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Congratulations to the 2019 Passion Projects grant winners

The Society of Professional Journalists Western Washington board is pleased to announce photographers Jovelle Tamayo and  Amanda Cowan are the 2019 winners of the Passion Projects grants. Northwest Journalists of Color is proud to announce that Sharon H. Chang is the winner of their inaugural Passion Projects grant partnered with SPJ Western Washington.

The first place SPJ Western Washington grant goes to Jovelle Tamayo, an independent visual journalist and teaching artist who lives in Seattle, Washington. Tamayo is a founding member of the Authority Collective, a group of women and non-binary imagemakers of color creating a culture of accountability and challenging power structures within visual media industries. Recently, she was an adjunct journalism lecturer at the University of Washington. Her project will reflect on “how the legacy of U.S. militarism and imperialism has impacted Pinay identity, specifically through the ‘correspondence bride’ experience.” Tamayo plans to explore the complexities of the practice by documenting the lives of Filipina women who met their spouses through international matchmaking or brokerage services, and the communities the women form with each other.

The second place SPJ Western Washington grant will be awarded to Amanda Cowan, a photographer and photo editor at The Columbian in Vancouver, Washington. Her work is moment-driven and she hopes to make a positive difference in the community through her visual storytelling. Cowan’s project will document the journey of Lindsay Grenz, 36, of Salem, Ore., whose future was in jeopardy due to her weight. She has been creating a new life for herself through gastric sleeve surgery. Cowan started working on the personal project Thanksgiving 2017 and has been using personal and vacation time to work on the story. She plans to continue documenting Grenz’s life until January 2020, which is when the two-year “weight loss phase” is completed. “We hope by sharing her story we can raise an awareness about people battling obesity, who are too often ridiculed, ostracized and misunderstood,” writes Cowan. “We would like to inspire others to change their lives for the better.”

The SPJ Western Washington judges Dania Maxwell, Thomas Patterson and Beth Nakamura shared their thoughts on the two proposals.

On Jovelle Tamayo’s Proposal: “Jovelle Tamayo is the clear winner. Her piece is researched and visually super engaging. (We) can see a clear path to how this funding will help her project along. It’s a topic that’s obviously very important to her.” 

On Amanda Cowan’s Proposal: “It’s impressive how much work she has done with the project and demonstrates clarity in her vision and timeline. She shows strong images on a topic that is important to our world. I am inspired by her deconstructed look at the main subject’s journey.” 

From judge Beth Nakamura: “I hesitate to reject anyone here…. I hope these documentarians — all the applicants, really — will continue to press on with the crucial work of telling these stories. Their voices, and those they are helping to amplify, are more important than ever.”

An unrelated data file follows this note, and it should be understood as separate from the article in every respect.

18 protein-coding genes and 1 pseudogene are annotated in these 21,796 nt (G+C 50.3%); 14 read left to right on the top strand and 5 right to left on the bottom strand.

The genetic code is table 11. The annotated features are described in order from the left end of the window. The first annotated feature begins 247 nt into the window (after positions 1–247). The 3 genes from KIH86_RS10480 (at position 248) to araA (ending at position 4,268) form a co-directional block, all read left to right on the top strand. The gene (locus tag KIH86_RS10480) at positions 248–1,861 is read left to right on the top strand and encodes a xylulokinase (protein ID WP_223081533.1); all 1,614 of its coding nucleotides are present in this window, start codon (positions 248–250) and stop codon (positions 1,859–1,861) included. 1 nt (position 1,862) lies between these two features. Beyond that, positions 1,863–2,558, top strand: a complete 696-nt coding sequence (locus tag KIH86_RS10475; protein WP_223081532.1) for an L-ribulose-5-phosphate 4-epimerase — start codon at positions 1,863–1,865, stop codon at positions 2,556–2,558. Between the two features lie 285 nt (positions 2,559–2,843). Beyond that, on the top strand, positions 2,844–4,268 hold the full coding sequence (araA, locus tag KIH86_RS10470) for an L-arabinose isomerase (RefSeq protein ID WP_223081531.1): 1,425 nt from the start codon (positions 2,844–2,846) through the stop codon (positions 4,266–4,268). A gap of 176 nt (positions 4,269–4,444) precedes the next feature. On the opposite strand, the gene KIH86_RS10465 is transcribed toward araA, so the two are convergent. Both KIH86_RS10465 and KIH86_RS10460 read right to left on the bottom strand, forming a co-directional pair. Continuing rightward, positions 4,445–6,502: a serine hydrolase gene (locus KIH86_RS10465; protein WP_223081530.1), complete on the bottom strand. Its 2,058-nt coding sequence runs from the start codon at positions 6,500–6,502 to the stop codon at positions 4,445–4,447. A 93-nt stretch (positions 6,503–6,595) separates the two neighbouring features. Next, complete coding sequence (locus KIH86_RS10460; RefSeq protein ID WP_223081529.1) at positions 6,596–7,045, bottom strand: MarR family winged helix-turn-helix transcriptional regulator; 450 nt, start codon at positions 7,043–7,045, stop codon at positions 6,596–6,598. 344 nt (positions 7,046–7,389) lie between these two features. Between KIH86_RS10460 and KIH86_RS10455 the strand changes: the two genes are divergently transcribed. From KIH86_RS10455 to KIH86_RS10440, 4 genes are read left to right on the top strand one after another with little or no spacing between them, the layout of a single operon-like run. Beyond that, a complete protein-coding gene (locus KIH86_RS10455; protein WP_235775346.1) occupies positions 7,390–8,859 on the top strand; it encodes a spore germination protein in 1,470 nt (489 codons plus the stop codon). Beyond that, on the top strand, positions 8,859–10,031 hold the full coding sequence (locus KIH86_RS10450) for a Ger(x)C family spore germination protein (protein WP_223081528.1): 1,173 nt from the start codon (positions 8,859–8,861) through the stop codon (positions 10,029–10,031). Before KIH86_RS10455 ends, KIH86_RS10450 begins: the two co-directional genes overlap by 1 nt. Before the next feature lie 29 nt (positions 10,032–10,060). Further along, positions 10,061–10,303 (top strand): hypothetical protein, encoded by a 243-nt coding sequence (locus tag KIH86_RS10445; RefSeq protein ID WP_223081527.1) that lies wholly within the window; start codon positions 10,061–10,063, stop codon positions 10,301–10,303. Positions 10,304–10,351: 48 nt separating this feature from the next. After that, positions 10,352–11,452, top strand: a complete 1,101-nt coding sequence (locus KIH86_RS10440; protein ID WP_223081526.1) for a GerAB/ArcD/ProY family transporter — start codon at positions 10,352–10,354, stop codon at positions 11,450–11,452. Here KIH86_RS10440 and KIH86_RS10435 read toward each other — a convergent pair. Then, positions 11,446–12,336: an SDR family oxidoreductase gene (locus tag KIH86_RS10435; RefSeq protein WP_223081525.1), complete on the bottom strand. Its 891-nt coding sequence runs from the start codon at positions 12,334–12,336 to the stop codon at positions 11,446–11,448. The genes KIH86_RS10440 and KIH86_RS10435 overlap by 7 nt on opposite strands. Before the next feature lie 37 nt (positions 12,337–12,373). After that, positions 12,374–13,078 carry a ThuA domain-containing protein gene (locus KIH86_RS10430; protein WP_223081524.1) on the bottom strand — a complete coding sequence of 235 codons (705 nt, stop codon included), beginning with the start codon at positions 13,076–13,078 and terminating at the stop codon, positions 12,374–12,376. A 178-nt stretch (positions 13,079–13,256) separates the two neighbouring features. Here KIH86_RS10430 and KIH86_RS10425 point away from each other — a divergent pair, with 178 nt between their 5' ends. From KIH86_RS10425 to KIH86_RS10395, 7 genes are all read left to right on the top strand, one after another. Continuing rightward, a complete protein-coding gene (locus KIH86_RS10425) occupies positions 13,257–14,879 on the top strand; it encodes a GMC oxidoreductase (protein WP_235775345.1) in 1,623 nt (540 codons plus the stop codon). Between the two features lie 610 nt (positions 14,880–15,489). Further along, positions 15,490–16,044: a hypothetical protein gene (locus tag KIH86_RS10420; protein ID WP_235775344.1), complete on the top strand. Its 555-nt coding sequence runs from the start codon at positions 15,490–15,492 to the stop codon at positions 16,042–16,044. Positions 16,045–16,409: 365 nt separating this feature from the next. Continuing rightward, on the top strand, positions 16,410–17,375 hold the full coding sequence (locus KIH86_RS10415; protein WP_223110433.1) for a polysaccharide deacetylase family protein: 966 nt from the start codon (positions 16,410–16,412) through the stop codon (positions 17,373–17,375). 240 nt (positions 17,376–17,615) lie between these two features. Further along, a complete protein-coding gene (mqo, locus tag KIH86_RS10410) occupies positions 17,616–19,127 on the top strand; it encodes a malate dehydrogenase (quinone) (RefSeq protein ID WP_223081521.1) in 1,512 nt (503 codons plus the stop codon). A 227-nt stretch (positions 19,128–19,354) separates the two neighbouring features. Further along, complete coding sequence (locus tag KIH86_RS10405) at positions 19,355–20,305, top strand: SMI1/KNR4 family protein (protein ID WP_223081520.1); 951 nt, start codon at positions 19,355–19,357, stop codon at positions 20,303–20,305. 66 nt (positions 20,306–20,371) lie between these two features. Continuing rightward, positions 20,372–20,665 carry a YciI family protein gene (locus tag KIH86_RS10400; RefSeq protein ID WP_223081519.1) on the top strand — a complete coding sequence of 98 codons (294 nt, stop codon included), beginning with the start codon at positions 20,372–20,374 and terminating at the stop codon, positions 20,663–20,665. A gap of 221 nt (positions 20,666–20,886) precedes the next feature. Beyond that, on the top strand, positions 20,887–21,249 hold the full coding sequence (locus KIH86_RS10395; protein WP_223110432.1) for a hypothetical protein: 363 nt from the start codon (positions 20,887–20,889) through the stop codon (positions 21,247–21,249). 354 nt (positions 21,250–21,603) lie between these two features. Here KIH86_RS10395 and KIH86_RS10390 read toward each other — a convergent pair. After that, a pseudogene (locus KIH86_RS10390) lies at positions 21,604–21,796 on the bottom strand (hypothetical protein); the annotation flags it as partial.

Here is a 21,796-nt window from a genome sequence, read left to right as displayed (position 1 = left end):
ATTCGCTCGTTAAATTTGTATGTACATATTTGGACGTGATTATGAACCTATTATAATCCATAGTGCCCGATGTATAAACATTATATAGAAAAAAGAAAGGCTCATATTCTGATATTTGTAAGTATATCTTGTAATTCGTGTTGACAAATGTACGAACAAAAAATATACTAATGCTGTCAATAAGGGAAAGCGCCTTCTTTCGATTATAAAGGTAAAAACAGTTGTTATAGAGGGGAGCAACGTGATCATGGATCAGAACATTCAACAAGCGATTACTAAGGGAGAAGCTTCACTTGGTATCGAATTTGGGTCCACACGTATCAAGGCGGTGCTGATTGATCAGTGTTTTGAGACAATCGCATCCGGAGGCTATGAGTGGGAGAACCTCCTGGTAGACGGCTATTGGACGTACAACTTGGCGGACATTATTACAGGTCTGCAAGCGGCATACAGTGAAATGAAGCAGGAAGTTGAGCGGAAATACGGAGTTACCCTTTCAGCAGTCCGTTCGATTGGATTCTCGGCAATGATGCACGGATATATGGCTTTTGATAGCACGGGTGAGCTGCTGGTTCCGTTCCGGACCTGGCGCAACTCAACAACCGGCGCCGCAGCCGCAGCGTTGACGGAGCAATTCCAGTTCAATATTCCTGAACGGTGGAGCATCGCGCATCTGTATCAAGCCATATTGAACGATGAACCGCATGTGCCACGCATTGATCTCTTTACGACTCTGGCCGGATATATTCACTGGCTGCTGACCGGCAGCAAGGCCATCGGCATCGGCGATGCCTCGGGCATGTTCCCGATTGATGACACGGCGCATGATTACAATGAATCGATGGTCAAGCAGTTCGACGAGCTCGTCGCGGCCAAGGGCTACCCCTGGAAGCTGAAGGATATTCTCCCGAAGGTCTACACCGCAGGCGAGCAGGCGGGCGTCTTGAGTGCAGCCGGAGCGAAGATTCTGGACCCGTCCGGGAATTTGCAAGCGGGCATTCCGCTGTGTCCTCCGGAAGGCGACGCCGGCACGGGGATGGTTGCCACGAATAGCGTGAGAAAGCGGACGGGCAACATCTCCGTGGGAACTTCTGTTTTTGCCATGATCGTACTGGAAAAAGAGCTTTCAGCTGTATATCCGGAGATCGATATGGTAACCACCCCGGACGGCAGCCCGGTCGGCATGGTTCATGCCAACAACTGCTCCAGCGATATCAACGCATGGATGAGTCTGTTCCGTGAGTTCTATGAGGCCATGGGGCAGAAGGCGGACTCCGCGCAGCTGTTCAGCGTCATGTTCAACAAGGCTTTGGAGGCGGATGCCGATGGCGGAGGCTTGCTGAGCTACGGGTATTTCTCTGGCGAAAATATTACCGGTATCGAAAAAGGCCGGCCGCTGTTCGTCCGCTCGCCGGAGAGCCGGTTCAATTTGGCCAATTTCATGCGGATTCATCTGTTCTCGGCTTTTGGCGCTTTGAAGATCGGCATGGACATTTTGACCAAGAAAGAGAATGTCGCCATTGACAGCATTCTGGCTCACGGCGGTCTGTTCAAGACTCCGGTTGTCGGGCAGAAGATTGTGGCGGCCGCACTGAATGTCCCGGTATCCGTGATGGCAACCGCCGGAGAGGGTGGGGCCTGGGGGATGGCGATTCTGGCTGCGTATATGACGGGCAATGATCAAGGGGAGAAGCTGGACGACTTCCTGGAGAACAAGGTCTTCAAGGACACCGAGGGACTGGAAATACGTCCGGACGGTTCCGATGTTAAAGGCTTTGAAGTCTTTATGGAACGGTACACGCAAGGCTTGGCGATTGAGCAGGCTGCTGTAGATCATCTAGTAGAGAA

This year’s first place Northwest Journalists of Color/SPJ Western Washington visual storytelling grant for journalists of color is awarded to Sharon H. Chang. Chang is a Seattle-based author, artist, activist, creative documentarian, photojournalist, social justice and community photographer. Her photography has been published in the South Seattle Emerald, The Seattle Globalist, and International Examiner. Her documentary project will focus on Women of Color farmers in Washington State. The series will feature urban and rural farmers, and center Women of Color who run their own farms. “The focus of the series will be on how Women of Color farm, what they uniquely contribute to agriculture, and how farming empowers them as both women and People of Color,” writes Chang. “Each profile in the series will be strongly rooted in accurate his(her)story, using an environmental, racial and gender justice lens, with a goal to raise awareness about Women of Color’s important and much-needed presence in modern day farming.”

Northwest Journalists of Color judges Cara Owsley, Elaine Cromie and Hannah Yoon shared their thoughts on the proposal:

“Sharon H. Chang’s Women of Color farmers in Washington State proposal caught my attention for being straight forward, well researched and with a plan of action for publishing and education. Chang’s research touched on the farmland before colonization and highlighted important farmers of color throughout history. Their vision for profiles and photo essay type work along with the importance of the education of young people is a unique way to focus on a group of people who are being left out of conversations.”

The Passion Project grants support photojournalists working on documentary projects during a time when publications are cutting photography staff positions and funding for visual journalism. The grants are funded by the SPJ Western Washington Chapter and by the NW Photojournalism community who generously donate prints for an annual auction.

We are grateful to this years’ judges who generously devoted their time and expertise.

The SPJ Western Washington Passion Projects grants are open to Washington state photojournalists. This year, SPJ Western Washington awarded grants for $2,000 and $1,000. For the first time, SPJ Western Washington partnered with Northwest Journalists of Color to also offer a $2,000 visual storytelling grant for journalists of color in Washington state.

Grant proposals need to be based in visual storytelling and focus on issues of social, environmental, economic or political concern. Projects must follow the Newspaper Press Photographers Association (NPPA) Code of Ethics.

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